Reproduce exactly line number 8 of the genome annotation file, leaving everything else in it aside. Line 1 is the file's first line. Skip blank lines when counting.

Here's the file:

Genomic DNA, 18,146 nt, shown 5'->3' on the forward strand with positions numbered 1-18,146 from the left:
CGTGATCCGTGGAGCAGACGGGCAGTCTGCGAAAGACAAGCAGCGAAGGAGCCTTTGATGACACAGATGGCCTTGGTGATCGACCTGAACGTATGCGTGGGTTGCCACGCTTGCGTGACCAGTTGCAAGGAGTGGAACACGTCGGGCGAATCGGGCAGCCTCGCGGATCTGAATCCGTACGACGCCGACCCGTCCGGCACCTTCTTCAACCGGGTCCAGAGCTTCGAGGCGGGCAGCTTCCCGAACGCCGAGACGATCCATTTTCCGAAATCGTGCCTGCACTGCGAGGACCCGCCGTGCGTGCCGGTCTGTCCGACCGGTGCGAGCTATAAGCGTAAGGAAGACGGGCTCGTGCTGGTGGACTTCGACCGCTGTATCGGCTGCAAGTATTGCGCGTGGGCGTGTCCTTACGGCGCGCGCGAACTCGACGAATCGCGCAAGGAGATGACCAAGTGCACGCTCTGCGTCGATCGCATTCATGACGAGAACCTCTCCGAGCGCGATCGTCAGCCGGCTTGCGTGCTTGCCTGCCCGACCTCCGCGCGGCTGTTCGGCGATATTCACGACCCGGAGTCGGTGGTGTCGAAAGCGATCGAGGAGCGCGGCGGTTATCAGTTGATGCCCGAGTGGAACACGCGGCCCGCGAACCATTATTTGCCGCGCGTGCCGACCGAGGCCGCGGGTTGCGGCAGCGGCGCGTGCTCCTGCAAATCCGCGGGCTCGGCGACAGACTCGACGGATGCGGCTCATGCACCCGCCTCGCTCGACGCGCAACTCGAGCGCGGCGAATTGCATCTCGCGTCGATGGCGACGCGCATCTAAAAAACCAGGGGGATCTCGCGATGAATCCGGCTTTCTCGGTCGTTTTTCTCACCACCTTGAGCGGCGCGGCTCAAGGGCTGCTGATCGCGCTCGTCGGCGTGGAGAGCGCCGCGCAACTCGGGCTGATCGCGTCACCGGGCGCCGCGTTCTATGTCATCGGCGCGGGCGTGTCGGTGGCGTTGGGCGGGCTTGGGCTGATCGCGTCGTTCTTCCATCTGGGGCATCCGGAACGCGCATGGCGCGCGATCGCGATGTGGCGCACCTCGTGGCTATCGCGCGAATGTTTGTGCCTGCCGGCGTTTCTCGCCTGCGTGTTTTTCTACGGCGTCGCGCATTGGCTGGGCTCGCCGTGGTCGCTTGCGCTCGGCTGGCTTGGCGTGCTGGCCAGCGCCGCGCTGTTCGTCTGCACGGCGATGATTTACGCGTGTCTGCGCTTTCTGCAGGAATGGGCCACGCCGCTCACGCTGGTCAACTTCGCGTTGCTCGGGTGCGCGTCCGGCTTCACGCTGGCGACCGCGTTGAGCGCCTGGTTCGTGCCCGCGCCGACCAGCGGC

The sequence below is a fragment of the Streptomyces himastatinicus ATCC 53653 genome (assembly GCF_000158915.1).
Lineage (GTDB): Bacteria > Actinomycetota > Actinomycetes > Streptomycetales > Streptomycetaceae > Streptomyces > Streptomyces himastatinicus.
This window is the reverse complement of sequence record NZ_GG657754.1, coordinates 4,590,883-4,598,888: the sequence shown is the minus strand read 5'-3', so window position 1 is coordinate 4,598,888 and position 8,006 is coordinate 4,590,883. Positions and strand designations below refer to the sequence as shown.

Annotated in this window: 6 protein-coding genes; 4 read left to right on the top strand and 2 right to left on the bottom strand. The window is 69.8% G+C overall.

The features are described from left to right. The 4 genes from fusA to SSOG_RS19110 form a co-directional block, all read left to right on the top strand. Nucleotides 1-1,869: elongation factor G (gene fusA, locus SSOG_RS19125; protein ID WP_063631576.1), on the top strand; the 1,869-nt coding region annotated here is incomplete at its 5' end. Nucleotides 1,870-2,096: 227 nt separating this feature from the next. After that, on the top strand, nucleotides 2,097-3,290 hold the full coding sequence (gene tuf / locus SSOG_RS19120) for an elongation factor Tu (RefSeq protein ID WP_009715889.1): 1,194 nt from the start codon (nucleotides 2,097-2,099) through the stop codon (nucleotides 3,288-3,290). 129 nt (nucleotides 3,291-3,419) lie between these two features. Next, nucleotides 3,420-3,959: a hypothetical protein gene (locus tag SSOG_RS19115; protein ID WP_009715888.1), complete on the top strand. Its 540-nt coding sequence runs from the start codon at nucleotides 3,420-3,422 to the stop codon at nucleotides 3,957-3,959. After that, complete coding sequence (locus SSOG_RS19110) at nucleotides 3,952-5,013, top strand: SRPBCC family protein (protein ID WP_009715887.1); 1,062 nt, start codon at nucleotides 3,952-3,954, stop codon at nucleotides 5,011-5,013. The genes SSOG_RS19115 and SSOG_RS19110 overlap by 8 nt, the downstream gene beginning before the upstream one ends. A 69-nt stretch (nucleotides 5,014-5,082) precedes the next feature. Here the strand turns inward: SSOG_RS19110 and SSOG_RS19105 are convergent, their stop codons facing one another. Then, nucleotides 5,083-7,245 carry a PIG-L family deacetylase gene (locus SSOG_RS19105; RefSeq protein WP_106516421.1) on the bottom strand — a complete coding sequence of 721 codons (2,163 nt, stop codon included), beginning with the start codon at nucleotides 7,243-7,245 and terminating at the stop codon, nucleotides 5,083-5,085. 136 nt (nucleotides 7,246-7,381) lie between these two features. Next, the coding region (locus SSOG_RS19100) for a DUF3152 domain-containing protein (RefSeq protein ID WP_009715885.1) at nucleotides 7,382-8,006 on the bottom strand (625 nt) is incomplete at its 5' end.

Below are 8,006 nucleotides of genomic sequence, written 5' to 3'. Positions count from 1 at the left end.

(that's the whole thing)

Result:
Below are 8,006 nucleotides of genomic sequence, written 5' to 3'. Positions count from 1 at the left end.